Much of this guidance can also be used to integrate HIV and HCV POC testing. All HIV and/or HCV testing sites must submit a quality assurance plan to the TB/HIV/STD Section for approval.
Maintaining Client Confidentiality
HIV and HCV POC testing sites must have policies and procedures in place that delineate how the program will maintain client confidentiality and secure the privacy of the client information.
B. Training Requirements
All DSHS-funded HIV and HCV testing sites must document that staff using the HIV or HCV POC tests have received training in:
- The correct use of the rapid test from the manufacturer;
- Basic training on HIV and HCV, such as Foundations of Testing and Navigation, and Basics of Hepatitis; and
- The correct method of reporting test results through the DSHS programmatic database.
Training requirements provided by DSHS for all DSHS funded agencies conducting HIV/HCV testing can be viewed on the HIV/STD training page.
C. Referrals and Linkages
HIV and HCV POC testing sites must show that they can refer clients to appropriate medical and social services, including:
- HIV treatment and care;
- HCV confirmatory testing resources and appropriate medical follow up;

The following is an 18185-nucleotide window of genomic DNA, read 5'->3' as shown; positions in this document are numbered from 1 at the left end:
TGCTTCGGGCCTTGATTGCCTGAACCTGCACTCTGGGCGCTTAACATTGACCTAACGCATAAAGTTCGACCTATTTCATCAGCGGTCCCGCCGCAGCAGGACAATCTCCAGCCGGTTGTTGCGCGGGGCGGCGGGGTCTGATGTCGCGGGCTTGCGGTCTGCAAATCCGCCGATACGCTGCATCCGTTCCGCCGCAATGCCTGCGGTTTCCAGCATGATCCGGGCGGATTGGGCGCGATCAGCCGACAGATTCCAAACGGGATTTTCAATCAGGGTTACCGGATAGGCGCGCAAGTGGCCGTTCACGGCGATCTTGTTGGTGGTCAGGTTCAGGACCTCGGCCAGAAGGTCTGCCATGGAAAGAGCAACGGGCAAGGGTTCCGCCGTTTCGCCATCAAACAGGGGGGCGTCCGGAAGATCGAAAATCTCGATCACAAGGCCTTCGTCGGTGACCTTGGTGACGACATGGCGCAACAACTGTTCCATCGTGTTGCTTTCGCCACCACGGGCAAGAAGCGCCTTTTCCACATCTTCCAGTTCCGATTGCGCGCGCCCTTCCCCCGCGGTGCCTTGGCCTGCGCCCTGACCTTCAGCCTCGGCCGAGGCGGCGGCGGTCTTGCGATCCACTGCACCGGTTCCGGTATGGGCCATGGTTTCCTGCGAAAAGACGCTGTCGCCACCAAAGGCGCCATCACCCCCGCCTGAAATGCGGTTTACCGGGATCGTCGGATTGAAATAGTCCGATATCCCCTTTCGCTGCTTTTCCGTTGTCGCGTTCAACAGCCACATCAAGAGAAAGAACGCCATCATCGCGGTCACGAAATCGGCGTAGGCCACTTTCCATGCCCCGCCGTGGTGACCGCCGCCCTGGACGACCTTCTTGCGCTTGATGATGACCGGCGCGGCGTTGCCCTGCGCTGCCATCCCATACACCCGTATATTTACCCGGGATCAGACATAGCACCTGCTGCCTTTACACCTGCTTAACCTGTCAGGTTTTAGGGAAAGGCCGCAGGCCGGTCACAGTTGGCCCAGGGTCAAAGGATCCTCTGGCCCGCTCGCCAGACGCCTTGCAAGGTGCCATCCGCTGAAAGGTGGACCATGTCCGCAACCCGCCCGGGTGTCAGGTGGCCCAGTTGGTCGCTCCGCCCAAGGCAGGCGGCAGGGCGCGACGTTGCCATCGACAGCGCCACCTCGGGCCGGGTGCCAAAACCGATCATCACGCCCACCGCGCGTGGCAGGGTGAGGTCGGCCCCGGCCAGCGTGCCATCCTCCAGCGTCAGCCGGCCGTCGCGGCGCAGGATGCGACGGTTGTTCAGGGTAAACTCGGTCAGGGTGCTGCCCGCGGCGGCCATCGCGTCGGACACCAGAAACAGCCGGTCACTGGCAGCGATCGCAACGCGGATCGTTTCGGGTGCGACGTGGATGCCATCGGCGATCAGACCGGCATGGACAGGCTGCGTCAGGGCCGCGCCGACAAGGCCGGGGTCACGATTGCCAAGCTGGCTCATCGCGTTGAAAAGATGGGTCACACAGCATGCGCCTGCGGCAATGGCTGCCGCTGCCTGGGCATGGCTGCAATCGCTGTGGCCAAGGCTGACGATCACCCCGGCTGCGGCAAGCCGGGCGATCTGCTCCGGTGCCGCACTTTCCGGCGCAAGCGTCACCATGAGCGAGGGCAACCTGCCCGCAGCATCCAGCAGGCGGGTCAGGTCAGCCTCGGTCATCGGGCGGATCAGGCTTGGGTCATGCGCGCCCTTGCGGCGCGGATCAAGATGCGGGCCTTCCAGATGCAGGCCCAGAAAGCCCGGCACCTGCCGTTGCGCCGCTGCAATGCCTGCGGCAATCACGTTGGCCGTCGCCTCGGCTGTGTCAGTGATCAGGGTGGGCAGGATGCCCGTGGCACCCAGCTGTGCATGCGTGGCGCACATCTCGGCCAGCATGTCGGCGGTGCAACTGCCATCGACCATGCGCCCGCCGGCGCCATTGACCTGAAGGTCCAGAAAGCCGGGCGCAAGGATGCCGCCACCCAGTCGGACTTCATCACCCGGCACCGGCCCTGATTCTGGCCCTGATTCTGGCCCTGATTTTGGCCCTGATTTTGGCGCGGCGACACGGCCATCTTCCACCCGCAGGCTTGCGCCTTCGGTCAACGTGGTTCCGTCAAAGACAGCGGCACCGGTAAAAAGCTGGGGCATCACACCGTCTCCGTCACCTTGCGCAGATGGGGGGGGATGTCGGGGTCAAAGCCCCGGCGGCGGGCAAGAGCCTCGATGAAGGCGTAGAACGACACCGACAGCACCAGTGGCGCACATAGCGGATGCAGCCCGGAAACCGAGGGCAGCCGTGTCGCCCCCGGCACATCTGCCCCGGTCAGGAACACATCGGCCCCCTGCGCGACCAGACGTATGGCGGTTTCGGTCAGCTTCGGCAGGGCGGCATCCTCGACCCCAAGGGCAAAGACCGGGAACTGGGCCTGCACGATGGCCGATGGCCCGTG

- STD testing and treatment, as medically indicated;
- Immunization services for hepatitis A and B;
- Substance abuse treatment services;
- Mental health services; and
- Any other appropriate program as needed.
D. Other Recommendations
In addition to the requirements above it is recommended that HIV and HCV POC testing sites create procedures that address, at the least:
- Initial point of contact within your agency for clients seeking HIV and HCV testing;
- Screening questions;
- Appointment schedule process;
- Privacy practices and disease reporting requirements;
- The process used for persons waiting test results (environment, confidential setting, time, etc.);
- The type of documentation the client will receive, if any, of their test result; and
- Follow up for clients who leave before receiving test result.
IV. Quality Assurance Monitoring Responsibility